In just about a week from now BioTek will be presenting several posters and presentations at MipTec in Basel, Switzerland. Several of those will discuss current assay methods used in the field of biologics for research and development. As a preview to the content that will be presented in one of the posters, here we give a peak at some preliminary data acquired while adapting an AlphaLISA anti-drug antibody (ADA) immunogenicity assay from a 96- to a 384-well microplate format suitable for automated methods.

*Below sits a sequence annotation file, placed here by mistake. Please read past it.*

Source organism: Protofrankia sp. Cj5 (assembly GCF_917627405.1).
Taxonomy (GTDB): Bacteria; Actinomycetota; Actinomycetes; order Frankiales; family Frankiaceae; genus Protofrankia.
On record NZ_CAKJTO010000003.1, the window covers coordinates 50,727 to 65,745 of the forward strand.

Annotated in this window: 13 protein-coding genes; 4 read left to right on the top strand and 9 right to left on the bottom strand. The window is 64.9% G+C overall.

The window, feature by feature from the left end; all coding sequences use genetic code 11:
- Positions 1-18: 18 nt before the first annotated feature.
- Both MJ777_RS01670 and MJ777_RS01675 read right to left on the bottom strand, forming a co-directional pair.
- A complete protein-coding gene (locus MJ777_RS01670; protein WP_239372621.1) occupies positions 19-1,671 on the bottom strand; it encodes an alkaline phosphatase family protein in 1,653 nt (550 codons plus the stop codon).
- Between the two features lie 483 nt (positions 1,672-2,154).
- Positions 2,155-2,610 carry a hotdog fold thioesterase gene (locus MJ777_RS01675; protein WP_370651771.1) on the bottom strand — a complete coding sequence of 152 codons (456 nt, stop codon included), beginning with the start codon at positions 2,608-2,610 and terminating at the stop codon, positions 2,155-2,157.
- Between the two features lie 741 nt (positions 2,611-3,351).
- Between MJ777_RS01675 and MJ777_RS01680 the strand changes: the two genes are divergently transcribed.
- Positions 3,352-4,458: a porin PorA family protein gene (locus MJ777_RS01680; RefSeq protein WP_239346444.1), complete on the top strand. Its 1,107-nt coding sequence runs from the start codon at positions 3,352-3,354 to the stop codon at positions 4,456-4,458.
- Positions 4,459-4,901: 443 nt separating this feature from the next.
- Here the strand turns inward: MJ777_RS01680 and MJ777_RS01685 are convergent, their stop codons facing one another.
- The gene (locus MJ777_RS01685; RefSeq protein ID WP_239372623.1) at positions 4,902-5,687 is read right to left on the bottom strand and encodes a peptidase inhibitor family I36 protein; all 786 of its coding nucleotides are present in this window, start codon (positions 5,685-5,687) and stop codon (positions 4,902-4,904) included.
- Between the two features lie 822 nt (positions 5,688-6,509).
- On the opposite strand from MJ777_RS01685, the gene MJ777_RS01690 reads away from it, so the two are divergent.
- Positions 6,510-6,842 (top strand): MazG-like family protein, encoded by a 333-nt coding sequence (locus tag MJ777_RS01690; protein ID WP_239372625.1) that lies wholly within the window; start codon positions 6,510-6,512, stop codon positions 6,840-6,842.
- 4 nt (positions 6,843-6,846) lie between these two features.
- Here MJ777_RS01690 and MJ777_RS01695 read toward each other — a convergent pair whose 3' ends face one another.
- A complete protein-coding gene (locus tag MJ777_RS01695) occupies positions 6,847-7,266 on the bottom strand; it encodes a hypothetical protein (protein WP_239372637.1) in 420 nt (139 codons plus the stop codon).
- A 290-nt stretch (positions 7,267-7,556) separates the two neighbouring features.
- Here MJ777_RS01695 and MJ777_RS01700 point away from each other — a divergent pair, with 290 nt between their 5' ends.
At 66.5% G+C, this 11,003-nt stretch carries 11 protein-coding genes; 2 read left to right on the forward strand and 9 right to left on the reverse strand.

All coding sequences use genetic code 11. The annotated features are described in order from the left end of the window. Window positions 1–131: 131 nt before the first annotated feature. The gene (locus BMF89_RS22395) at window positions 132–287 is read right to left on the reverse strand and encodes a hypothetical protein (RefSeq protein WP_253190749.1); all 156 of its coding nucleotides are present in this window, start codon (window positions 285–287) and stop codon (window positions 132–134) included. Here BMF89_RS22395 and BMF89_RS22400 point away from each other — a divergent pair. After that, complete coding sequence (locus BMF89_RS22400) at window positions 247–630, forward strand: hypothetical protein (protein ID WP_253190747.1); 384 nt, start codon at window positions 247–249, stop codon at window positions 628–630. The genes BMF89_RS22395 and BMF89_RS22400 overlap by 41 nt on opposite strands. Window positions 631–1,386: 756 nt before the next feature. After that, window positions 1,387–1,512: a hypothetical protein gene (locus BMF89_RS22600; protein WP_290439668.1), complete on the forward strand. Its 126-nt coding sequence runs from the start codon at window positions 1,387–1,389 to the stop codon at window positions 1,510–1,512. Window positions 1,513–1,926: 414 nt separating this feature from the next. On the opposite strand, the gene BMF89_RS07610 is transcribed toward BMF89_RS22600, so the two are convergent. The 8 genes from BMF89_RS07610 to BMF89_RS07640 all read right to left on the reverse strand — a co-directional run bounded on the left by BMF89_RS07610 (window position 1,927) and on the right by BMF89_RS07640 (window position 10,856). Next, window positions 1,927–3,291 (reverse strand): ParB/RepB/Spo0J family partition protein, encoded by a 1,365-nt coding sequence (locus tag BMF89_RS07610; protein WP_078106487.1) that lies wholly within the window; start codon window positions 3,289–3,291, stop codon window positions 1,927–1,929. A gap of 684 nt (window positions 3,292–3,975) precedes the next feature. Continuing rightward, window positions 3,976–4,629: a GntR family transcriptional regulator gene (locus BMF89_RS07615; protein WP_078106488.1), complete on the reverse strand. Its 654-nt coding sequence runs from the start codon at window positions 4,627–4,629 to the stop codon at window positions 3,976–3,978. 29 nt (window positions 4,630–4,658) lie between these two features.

ADA assays can provide information to help better understand a common challenge faced when evaluating biological drug products; a common immune response in patients is the development of anti-drug antibodies towards the therapeutic drug of interest. While the response is understood to be nearly universal, the extents to which ADAs impact safety and efficacy during treatment vary widely and are difficult to determine due to ADAs being nearly indistinguishable from the therapeutic drug of interest. While several technology platforms exist to measure immunogenicity, a homogeneous bridging assay format provides a simple workflow with high sensitivity and higher-throughput capabilities than other such methods such as solution ELISA based assays. The AlphaLISA assay platform relies on bridging labeled drug antibody by a bispecific ADA (see below).